But no . . .  another story for another day.


Anyhoo . . . 


Luggage.


My preference for a carry-on is hard shell.  Lightweight.  360 spinner wheels.  


Here are the two carry-on pieces I'm going to try to pack for our winter trip.  I know it can be done because I've done it.

Both are Away pieces.

Away doesn't put their stuff on sale very often, but they do occassionally - it's worth checking their webpage from time to time if you're shopping for luggage.

I do have a "refer a friend" $20.00 coupon I can share with you.  It's for first time Away buyers.  








These are Donald's two carry-on pieces.

He has a new Solgaard carry-on closet.  We'll see how this goes.  It looks interesting, for sure.






But.

Because this is a winter trip with heavy coats and boots, we may have to pack a large bag to check.

I hope not.

I'm thinking wear the heavy coats and boots on the plane.

We'll see as time gets closer.

This is by Delsey.  Watch for sales!  We got ours through Macy's for 1/2 price.






Packing Cubes.

Oh how I love packing cubes.

For a person who loves things organized, here's your answer.





So.

There we have it.


If you're one of the folks asking one or more of these questions, I hope this helps.


If you just happened by, I hope you found this to be enjoyable.


And I hope, if you love to travel, that you have a fun trip in the fairly near future!


Happy Trails!




Life is good.






And one final Paris poem -


First, London, for its myriads; for its height, 
Manhattan heaped in towering stalagmite; 
But Paris for the smoothness of the paths 
That lead the heart unto the heart's delight. . . . 


Fair loiterer on the threshold of those days 
When there's no lovelier prize the world displays 
Than, having beauty and your twenty years, 
You have the means to conquer and the ways, 


And coming where the crossroads separate 
And down each vista glories and wonders wait, 
Crowning each path with pinnacles so fair 
You know not which to choose, and hesitate -- 


Oh, go to Paris. . . . In the midday gloom 
Of some old quarter take a little room 
That looks off over Paris and its towers 
From Saint Gervais round to the Emperor's Tomb, -- 


So high that you can hear a mating dove 
Croon down the chimney from the roof above, 
See Notre Dame and know how sweet it is 
To wake between Our Lady and our love. 


And have a little balcony to bring 
Fair plants to fill with verdure and blossoming, 
That sparrows seek, to feed from pretty hands, 
And swallows circle over in the Spring. 


There of an evening you shall sit at ease 
In the sweet month of flowering chestnut-trees, 
There with your little darling in your arms, 
Your pretty dark-eyed Manon or Louise. 


And looking out over the domes and towers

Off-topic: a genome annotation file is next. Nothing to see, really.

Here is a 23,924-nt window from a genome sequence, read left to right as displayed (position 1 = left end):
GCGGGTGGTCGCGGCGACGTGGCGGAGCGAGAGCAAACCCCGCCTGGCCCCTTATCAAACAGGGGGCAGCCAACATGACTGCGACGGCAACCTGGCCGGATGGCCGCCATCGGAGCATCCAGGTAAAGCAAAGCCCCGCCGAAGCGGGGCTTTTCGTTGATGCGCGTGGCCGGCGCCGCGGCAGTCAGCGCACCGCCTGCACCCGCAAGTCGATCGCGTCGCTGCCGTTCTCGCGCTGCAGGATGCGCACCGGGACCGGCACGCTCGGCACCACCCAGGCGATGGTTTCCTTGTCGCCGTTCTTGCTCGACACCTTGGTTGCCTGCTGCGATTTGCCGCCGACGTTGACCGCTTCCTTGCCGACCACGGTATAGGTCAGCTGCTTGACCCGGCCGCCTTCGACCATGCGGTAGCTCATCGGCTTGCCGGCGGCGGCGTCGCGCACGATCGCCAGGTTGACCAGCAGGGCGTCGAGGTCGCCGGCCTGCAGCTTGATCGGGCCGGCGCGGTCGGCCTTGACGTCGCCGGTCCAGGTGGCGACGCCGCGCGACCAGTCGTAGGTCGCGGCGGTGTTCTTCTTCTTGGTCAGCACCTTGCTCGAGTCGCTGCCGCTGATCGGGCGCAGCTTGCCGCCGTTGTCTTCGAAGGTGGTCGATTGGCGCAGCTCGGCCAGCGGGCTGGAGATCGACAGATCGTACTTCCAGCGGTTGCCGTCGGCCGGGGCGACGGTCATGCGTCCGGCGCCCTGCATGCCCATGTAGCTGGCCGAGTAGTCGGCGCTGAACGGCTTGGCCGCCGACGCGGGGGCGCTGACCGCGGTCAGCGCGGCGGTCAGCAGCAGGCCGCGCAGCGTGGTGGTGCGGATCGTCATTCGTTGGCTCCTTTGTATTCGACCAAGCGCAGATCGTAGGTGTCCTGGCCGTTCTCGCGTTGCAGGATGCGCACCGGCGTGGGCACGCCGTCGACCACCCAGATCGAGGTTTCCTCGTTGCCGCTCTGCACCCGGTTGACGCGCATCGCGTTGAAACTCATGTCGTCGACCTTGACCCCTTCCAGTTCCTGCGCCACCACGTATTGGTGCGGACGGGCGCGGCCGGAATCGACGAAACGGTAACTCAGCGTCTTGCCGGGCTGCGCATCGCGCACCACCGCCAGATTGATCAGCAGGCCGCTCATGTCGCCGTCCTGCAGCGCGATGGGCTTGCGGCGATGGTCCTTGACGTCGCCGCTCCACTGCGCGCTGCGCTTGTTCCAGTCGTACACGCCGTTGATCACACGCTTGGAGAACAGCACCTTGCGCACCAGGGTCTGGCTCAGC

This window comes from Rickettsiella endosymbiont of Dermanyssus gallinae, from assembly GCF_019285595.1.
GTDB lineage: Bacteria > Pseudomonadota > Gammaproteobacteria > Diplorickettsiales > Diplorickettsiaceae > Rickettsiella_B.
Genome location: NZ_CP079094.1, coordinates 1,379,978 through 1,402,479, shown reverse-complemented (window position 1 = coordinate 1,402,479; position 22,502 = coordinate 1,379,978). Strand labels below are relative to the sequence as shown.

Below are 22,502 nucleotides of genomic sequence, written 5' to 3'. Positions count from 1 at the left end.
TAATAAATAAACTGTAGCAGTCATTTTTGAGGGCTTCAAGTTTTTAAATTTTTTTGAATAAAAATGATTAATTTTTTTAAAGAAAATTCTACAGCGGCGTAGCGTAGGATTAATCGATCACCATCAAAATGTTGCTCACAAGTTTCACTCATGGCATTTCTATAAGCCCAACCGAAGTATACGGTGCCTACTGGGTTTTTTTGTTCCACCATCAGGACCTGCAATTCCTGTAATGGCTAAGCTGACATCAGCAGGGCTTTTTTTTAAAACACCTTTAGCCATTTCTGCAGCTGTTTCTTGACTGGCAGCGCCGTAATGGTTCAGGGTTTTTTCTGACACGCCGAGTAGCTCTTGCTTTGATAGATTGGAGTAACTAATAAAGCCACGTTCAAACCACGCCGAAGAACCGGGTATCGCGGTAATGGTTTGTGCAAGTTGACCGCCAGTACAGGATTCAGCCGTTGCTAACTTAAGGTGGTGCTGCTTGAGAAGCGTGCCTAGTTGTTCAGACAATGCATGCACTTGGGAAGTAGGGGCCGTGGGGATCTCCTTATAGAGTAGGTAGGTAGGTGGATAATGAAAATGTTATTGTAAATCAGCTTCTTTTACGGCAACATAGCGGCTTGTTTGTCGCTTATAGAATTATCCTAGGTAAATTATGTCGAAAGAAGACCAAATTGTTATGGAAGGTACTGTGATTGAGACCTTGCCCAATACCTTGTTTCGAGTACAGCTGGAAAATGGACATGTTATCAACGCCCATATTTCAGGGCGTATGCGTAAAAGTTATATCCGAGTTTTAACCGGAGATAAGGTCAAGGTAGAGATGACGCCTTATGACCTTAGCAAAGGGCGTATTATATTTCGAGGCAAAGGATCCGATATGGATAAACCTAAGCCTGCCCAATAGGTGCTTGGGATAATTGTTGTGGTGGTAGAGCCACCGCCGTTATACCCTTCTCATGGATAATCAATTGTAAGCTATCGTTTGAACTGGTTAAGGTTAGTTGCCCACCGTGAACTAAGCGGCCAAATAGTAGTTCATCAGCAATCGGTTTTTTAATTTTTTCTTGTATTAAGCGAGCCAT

That chime the fleeting quarters and the hours, 
While the bright clouds banked eastward back of them 
Blush in the sunset, pink as hawthorn flowers, 


You cannot fail to think, as I have done, 
Some of life's ends attained, so you be one 
Who measures life's attainment by the hours 
That Joy has rescued from oblivion. 

II 


Come out into the evening streets. The green light lessens in the west. 
The city laughs and liveliest her fervid pulse of pleasure beats. 


The belfry on Saint Severin strikes eight across the smoking eaves: 
Come out under the lights and leaves 
to the Reine Blanche on Saint Germain. . . . 


Now crowded diners fill the floor of brasserie and restaurant. 
Shrill voices cry "L'Intransigeant," and corners echo "Paris-Sport." 


Where rows of tables from the street are screened with shoots of box and bay, 
The ragged minstrels sing and play and gather sous from those that eat. 


And old men stand with menu-cards, inviting passers-by to dine 
On the bright terraces that line the Latin Quarter boulevards. . . . 


But, having drunk and eaten well, 'tis pleasant then to stroll along 
And mingle with the merry throng that promenades on Saint Michel. 


Here saunter types of every sort. The shoddy jostle with the chic: 
Turk and Roumanian and Greek; student and officer and sport; 


Slavs with their peasant, Christ-like heads, 
and courtezans like powdered moths, 
And peddlers from Algiers, with cloths 
bright-hued and stitched with golden threads; 


And painters with big, serious eyes go rapt in dreams, fantastic shapes 
In corduroys and Spanish capes and locks uncut and flowing ties; 


And lovers wander two by two, oblivious among the press, 
And making one of them no less, all lovers shall be dear to you: 


All laughing lips you move among, all happy hearts that, knowing what 
Makes life worth while, have wasted not the sweet reprieve of being young. 


"Comment ca va!" "Mon vieux!" "Mon cher!"